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Mexico’s Earth Ocean Farms makes breakthrough with Pacific red snapper


While much of the specifics of Earth Ocean Farms’ technique is proprietary knowledge, Cavalin says it involves controlling every aspect of the hatchery environment, including lighting, air and water temperature.

Earth Oceans Farms, part of the Cuna del Mar portfolio, was established in 2012 in La Paz, Mexico. The company’s mandate is to develop aquaculture for new species and, over the years, they have conducted research and development for high value marine species such as Totoaba macdonaldi and Pacific red snapper (Lutjanus peru).

In 2013, the only marine finfish species available was totoaba, pioneered for aquaculture by Dr. Conal True of the Autonomous University of Baja California (UABC), says hatchery manager Fernando Guido Cavalin. Totoaba were once the subject of a lucrative wild fishery in Mexico, however, as the endangered vaquita marina porpoise was regularly being captured in totoaba nets, totoaba fishing was banned.

“But there’s been a lot of effort to develop aquaculture technology for the totoaba, which is an amazing species,” says Cavalin. “We’ve had growth rates of three to four kilos in one year, and a feed conversion rate of 1.3-1.5. It’s very disease resistant.”

Earth Ocean Farms purchased totoaba juveniles from UABC and set up their first grid of off-shore aquapods shortly thereafter. In 2013, the farm established its hatchery.

“The hatchery is basically full RAS,” says Cavalin. “RAS for broodstock, for nursery, and partial RAS for larval rearing. Because conditions in the Baja are quite extreme, the water temperature, the amplitude is too high. It gets up to 30 degrees Celsius in the summertime and it’s quite cold in the winter, 19-20 degrees Celsius. So, in rafts, we have more control of water temperature.”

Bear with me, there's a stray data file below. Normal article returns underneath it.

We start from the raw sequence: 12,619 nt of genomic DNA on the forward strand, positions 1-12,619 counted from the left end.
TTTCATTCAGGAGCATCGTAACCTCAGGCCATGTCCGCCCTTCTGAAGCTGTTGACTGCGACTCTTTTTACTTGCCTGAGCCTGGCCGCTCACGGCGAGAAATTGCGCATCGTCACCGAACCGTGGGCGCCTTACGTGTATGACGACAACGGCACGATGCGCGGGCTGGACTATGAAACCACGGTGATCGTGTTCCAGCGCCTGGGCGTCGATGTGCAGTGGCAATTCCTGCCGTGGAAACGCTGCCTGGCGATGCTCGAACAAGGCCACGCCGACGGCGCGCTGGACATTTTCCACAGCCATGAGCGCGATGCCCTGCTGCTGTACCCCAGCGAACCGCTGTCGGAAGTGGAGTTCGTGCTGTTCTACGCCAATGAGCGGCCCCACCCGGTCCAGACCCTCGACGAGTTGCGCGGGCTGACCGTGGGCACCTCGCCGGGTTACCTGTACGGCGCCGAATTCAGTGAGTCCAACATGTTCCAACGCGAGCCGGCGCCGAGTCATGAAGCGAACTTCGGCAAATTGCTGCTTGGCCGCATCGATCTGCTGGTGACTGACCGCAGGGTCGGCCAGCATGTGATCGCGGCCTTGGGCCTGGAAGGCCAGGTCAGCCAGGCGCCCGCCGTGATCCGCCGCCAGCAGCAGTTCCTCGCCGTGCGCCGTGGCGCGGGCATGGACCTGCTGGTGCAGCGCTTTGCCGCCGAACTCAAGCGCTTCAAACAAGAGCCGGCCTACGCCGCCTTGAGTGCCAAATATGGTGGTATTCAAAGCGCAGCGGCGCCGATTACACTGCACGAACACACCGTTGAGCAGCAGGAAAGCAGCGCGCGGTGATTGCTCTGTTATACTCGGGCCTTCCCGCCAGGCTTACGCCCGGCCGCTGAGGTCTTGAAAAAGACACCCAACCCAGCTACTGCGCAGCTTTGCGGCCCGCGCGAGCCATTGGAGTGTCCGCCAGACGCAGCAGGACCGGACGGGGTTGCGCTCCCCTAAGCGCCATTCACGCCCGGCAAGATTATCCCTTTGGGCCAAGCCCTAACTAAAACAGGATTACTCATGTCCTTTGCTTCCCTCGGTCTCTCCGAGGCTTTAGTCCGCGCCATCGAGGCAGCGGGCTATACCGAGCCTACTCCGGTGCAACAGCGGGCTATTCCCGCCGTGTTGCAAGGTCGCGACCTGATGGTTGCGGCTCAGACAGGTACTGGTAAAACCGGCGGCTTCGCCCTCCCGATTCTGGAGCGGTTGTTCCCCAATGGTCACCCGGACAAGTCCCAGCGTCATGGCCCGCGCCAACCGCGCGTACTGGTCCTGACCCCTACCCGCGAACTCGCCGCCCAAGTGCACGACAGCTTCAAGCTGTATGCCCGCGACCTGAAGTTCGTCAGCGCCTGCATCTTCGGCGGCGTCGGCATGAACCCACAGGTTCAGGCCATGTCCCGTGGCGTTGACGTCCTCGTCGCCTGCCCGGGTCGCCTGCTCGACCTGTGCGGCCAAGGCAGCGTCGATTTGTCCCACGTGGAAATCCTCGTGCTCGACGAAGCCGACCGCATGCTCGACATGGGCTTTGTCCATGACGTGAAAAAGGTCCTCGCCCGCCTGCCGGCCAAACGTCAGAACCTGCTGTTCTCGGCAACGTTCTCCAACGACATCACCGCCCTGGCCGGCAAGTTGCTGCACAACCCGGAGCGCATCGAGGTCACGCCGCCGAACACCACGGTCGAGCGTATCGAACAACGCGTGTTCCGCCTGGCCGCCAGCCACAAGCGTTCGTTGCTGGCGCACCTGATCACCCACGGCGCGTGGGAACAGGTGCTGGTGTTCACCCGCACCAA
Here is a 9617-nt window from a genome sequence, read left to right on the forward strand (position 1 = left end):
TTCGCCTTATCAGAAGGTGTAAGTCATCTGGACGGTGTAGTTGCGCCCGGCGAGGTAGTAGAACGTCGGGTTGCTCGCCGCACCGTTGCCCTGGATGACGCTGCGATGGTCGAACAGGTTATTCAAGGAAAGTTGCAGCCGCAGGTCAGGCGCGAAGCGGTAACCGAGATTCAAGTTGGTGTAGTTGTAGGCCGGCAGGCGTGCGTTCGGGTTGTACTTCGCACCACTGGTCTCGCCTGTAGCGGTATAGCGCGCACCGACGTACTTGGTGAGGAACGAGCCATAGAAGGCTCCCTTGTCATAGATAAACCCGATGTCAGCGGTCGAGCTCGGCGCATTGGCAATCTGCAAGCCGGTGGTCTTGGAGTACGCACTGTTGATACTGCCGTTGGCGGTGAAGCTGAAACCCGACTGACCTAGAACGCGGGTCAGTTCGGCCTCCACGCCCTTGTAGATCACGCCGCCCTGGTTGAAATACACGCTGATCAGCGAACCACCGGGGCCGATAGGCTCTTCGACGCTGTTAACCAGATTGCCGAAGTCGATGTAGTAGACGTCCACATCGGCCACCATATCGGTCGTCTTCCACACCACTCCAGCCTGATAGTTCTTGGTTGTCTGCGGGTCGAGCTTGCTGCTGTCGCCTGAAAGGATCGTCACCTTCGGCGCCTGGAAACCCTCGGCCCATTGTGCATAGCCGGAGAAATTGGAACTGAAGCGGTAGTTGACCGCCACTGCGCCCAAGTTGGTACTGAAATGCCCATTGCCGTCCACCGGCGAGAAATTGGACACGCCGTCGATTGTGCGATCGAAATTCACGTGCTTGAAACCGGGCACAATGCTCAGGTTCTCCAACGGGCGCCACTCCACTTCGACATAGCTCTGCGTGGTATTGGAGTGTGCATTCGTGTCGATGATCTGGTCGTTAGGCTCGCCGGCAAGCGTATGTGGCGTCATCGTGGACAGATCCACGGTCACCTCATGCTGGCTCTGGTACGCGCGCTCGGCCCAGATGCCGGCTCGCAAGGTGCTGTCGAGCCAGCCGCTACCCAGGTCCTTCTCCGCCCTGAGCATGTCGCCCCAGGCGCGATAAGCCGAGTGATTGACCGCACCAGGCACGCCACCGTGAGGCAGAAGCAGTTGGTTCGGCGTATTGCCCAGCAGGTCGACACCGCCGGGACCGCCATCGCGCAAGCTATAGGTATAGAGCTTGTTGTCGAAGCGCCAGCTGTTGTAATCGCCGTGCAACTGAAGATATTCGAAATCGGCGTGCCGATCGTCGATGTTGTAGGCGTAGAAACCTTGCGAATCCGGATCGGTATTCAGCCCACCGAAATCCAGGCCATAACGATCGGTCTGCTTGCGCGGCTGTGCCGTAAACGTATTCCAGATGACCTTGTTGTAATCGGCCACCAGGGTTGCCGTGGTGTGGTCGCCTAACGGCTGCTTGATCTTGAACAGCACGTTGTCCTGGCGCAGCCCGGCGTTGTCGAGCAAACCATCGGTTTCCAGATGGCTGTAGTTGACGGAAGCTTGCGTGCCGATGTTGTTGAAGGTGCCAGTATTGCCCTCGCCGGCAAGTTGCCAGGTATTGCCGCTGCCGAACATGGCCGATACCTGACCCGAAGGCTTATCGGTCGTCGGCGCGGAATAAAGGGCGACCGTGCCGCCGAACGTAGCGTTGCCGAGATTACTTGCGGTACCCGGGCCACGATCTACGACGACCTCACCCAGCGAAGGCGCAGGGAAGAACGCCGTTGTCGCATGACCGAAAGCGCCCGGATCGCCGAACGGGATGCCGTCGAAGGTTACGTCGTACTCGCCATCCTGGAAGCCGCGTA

Self-sufficient
Earth Oceans caught its first totoaba broodstock in 2014, had its first spawns in 2015, and reached a level of self-sufficiency in commercial production in 2016. However, Cavalin notes, the company knew that totoaba could not be the farm’s entire portfolio. For one thing, under the Commission for International Trade of Endangered Species (CITES), the export of either wild caught or farmed totoaba is banned, so the company can only sell that product to local markets. In order to produce totoaba at all, the company is required to release a certain number of fish back into the wild each year.

“The company always knew the uncertainties of the totoaba, so we always had R&D for the pacific red snapper on the back burner,” says Cavalin. “Our Mexican species is called huachinango. But it’s not easy. We’ve had broodstock since 2014, but it took us a while to control year-round spawns.

“We have three rooms of broodstock. First, we have to learn how to condition fish to spawn naturally year round. So each room is conditioned to spawn for three months. That was our major accomplishment with red snapper, controlling their spawning naturally by manipulating photothermal cycles.”

Cavalin’s team started to see good results for red snapper spawning around 2015. Prior to that, the survival rate was close to zero, but inched upwards over the following years. In 2018, the company saw a major breakthrough, and closed the year with a five percent survival rate.

“This year, we’re getting really good runs,” says Cavalin. “We’re getting runs of 10 percent, some up to a 13 percent survival. So, the company is pushing more towards the red snapper. We’re stocking more cages of red snapper. We started exporting red snapper this year to the US. And it’s been a major drive for us, developing commercial scale operations for the red snapper.”